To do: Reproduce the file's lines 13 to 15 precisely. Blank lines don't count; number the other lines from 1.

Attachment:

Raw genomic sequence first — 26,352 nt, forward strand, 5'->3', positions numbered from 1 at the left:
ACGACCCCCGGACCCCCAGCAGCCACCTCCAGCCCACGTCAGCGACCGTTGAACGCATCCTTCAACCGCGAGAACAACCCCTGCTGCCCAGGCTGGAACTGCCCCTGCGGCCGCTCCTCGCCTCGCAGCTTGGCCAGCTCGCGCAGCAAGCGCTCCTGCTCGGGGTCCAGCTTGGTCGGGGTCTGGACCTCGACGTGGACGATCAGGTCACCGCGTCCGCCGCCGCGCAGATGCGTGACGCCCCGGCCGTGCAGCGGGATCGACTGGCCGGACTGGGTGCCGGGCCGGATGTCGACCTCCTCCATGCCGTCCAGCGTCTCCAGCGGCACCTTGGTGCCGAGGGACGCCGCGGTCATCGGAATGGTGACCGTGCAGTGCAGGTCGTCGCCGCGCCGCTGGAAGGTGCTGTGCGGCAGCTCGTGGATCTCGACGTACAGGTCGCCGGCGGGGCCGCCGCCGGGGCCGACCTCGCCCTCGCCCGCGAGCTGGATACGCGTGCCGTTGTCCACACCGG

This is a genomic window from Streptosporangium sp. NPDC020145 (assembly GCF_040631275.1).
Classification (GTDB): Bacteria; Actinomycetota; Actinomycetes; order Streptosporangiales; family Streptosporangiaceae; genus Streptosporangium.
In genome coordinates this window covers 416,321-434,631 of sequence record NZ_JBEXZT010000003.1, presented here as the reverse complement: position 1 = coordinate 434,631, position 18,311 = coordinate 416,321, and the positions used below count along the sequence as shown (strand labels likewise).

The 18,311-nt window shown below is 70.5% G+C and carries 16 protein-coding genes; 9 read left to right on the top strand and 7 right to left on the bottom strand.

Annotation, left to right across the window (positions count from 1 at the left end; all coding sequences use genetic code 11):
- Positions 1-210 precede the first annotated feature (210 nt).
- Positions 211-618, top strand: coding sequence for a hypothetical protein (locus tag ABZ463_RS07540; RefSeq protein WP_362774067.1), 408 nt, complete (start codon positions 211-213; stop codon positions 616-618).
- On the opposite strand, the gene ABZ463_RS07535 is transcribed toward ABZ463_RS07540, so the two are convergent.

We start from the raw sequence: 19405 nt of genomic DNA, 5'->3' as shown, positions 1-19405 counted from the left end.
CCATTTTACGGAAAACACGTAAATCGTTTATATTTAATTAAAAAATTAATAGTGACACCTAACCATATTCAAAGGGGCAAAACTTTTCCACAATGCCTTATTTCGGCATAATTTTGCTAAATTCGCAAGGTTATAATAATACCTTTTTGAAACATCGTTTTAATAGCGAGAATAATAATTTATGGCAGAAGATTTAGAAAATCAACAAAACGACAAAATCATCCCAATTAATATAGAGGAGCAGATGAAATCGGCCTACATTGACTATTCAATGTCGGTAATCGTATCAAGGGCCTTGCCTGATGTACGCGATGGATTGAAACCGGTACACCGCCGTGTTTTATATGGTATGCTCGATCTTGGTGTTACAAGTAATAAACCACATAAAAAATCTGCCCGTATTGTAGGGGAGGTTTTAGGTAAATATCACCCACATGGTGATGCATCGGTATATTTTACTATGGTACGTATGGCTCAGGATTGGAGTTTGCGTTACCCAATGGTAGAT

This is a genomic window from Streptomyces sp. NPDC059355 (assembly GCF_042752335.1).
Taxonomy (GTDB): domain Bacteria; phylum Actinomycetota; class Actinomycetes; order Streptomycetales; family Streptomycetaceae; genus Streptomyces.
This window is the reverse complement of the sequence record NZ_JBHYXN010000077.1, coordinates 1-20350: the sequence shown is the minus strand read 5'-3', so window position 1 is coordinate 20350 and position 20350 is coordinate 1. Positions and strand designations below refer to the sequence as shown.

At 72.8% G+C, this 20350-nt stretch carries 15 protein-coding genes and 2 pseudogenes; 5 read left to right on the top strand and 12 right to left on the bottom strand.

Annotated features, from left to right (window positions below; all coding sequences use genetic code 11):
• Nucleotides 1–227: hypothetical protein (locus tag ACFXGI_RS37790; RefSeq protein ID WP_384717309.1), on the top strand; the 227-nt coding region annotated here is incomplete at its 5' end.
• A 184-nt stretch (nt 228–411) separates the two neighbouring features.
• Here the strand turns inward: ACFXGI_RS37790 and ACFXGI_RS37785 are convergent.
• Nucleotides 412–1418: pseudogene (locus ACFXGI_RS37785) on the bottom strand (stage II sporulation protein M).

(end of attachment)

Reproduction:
This is a genomic window from Streptomyces sp. NPDC059355 (assembly GCF_042752335.1).
Taxonomy (GTDB): domain Bacteria; phylum Actinomycetota; class Actinomycetes; order Streptomycetales; family Streptomycetaceae; genus Streptomyces.
This window is the reverse complement of the sequence record NZ_JBHYXN010000077.1, coordinates 1-20350: the sequence shown is the minus strand read 5'-3', so window position 1 is coordinate 20350 and position 20350 is coordinate 1. Positions and strand designations below refer to the sequence as shown.